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Two More Warren Distinguished Professors Named

Top faculty honor goes to profs from CAS, LAW

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Eugene Stanley mingles humanitarian work with scholarship. Wendy Gordon is a globally recognized expert in copyright law. Photos by Kalman Zabarsky

A physicist who worked to liberate Soviet refuseniks and whose polymathic research spans topics from stock market prices to Alzheimer’s disease. A law professor whose copyright scholarship was taught abroad and who once teamed in class with a Shakespearean actor to teach rhetoric’s role in copyright law debates. These boundary-pushing scholars have received BU’s highest faculty honor.

President Robert A. Brown last week named H. Eugene Stanley of the College of Arts & Sciences and Wendy Gordon of the School of Law as William Fairfield Warren Distinguished Professors. The second and third Warren Professors named this month, their appointments came less than two weeks after CAS biologist Thomas Kunz received the same honor. The professorships were established in 2008; Kunz was the first named since 2009.

Brown has called the professorships “the highest honor bestowed upon senior members of our faculty who will continue to be involved in research and scholarship, as well as in the civic life of the University.”

The Warren Distinguished Professorships are named for the University’s first president, who led BU for three decades, beginning in 1873. The appointments of Stanley and Gordon bring the total number of Warren professors to 8; the University hopes ultimately to name as many as 15. The endowed professorships are supported by the William Fairfield Warren Fund.

“I am deeply touched to join seven other scholars to represent the hundreds exemplifying the University’s commitment to excellence,” says Stanley. “One key feature of my teaching and research is to recognize the priceless value of each student and the ability of a student to bring their innate creativity to bear in approaching new problems.”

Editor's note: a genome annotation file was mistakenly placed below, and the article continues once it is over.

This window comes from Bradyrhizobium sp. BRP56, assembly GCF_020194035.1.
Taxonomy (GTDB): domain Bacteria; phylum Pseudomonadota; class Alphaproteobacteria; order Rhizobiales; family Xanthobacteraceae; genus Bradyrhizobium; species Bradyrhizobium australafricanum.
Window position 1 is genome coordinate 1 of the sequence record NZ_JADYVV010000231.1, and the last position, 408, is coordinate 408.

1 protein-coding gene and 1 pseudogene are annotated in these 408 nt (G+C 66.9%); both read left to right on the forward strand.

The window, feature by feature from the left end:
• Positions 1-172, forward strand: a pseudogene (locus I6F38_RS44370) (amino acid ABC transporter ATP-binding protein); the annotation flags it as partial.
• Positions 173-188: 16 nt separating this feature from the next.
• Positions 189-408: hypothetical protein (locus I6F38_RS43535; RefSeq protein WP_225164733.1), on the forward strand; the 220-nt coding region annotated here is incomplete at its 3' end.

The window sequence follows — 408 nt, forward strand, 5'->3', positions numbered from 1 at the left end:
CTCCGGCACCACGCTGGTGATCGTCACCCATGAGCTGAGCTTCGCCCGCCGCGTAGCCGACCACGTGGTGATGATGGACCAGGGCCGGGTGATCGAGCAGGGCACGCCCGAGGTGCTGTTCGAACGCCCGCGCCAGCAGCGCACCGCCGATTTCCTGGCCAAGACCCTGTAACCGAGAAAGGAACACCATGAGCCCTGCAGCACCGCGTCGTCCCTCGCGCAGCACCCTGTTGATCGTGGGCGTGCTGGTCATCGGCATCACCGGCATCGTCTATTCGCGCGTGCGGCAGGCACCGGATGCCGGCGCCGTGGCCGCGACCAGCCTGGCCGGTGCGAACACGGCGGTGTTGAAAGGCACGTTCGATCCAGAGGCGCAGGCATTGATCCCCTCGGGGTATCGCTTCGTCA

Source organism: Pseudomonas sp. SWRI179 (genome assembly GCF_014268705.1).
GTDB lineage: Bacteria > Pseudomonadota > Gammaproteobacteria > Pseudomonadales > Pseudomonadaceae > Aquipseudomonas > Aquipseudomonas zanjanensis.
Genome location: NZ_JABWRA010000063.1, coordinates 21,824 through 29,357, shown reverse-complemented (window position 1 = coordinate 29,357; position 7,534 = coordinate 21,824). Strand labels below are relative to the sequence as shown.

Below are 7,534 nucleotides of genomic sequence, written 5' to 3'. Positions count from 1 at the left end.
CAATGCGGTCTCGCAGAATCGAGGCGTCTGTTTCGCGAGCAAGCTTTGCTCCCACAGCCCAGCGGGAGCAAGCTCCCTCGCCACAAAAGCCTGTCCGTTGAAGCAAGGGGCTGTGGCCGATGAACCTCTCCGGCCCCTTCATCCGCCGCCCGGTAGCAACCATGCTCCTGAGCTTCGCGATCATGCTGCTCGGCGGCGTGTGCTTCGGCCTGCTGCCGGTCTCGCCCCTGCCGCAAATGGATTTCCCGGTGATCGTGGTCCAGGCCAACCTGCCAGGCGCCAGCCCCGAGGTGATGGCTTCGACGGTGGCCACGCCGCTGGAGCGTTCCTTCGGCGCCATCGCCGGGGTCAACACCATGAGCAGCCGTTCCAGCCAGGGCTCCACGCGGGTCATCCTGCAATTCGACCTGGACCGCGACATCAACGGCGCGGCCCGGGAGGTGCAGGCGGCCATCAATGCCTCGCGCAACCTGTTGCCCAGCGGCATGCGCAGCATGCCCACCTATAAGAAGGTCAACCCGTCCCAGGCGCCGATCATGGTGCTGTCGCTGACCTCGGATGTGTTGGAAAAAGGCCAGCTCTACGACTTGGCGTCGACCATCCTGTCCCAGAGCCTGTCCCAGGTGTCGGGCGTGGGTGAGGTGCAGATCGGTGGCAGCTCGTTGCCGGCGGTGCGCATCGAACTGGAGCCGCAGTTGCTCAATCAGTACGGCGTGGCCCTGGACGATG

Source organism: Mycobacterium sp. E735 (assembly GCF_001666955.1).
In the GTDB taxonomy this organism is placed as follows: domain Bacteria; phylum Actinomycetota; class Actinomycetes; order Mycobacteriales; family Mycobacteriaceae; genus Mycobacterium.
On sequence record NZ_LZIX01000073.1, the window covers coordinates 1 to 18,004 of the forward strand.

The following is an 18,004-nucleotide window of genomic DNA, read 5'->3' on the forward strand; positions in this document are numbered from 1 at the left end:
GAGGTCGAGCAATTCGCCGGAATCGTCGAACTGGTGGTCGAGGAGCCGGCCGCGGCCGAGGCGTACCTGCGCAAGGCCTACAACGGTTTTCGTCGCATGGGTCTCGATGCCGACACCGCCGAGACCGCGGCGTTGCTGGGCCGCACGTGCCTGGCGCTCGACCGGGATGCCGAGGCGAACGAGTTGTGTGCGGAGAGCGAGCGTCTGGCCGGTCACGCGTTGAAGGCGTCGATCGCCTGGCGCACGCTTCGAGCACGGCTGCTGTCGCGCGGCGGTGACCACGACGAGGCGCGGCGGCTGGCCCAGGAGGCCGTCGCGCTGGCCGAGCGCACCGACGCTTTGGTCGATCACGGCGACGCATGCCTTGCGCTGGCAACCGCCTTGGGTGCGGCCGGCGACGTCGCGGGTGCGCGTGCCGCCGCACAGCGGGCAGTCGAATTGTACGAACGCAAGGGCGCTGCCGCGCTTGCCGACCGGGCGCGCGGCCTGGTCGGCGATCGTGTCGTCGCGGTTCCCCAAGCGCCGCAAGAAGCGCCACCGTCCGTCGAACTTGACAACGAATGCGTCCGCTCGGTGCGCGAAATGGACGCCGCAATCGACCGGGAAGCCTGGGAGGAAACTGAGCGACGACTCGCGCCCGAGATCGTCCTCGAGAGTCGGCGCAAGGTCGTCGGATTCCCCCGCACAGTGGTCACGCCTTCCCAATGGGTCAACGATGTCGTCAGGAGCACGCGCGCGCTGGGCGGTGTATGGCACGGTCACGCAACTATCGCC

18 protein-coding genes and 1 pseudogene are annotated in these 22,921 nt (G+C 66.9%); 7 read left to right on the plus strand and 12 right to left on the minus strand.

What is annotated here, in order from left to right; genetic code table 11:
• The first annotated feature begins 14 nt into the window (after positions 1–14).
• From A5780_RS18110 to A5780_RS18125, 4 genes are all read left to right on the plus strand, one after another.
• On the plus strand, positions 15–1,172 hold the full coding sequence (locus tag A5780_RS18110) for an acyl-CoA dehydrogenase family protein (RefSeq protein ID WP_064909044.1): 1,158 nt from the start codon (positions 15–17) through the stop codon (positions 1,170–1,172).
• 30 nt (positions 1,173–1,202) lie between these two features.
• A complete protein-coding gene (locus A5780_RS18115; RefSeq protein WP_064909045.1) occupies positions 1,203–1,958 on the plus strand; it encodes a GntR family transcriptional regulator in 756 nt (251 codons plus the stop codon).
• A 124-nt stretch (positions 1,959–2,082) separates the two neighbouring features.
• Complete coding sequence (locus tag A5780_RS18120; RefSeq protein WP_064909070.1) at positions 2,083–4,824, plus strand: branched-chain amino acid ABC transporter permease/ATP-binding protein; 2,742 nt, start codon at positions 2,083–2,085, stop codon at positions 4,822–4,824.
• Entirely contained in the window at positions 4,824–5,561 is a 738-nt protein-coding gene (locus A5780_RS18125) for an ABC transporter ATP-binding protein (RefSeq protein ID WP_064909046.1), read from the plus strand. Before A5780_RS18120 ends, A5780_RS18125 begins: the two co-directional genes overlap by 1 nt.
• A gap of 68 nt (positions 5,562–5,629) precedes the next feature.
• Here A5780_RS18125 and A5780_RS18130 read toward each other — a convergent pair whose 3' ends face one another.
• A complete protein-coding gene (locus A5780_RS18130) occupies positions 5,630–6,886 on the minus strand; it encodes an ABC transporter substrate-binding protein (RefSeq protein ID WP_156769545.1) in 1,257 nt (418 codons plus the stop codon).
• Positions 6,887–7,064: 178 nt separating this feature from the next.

Stanley, observing his 35th anniversary at the University, is a statistical physicist, one who studies unpredictable events, such as the possible outcomes of Japan’s nuclear crisis. In 1973, appalled that refuseniks had been denied admission to a Russian scientific conference he was speaking at, he announced from the podium that attendees could hear the refuseniks’ talks at their homes. He was hustled off by trench-coated security men and briefly feared he was going to be tossed out the top-floor window. But he did lead conference-goers to the refuseniks’ homes and later headed a new organization lobbying the Soviets to permit more emigration. Those efforts, plus his advocacy for more women in physics, contributed to his winning the American Physical Society’s Nicholson Medal for Human Outreach in 2003.

Stanley’s eclectic research has included the study of water’s structure; the onset of Alzheimer’s disease; and common statistical patterns governing disparate phenomena, such as the distribution of stock price fluctuations and the speeds of air molecules.

He is a member of the National Academy of Sciences and has been thesis advisor to almost 100 PhD candidates at BU and MIT, where he previously taught. Holder of seven honorary degrees, he earned a BA at Wesleyan and a doctorate at Harvard.

Gordon is “deeply honored and thrilled to have my work recognized this way by our world-class university,” she says. “It’s also humbling, given BU’s immense depth of talent.” Gordon has taught at the School of Law since 1993.

An expert on copyright, trademark, and fair use law, Gordon last fall co-taught a University Honors College course with Aaron Garrett, a CAS associate professor of philosophy. The course involved “the history of ideas, philosophical questions, and judicial decisions about property,” she says. The syllabus spanned classic philosophical texts by Hobbes, Locke, Hume, and others to legal decisions and even fiction.

Collaborating with teachers from other walks of life, like actors and philosophers, reflects Gordon’s view that the law is “the stuff of life,” she says. “If a philosopher is asking, ‘What is the good life?’ the lawyer says, ‘How do we achieve it? To what extent do we achieve it, humans being limited?’ The law is all about making things work on the ground. And many questions of law have philosophical or social science answers to them. It isn’t necessarily dependent on these other things, but sometimes the law wants to reach outside.”

Gordon earned a bachelor’s at Cornell and a JD from the University of Pennsylvania. She has been a Fulbright scholar and a visiting senior research fellow at Oxford University and is a recipient of the New Jersey Governor’s Fellowship in the Humanities. Three U.S. Supreme Court opinions cite her scholarship, and Japan’s University of Hokkaido has taught a seminar devoted to her work.

Rich Barlow can be reached at barlowr@bu.edu.

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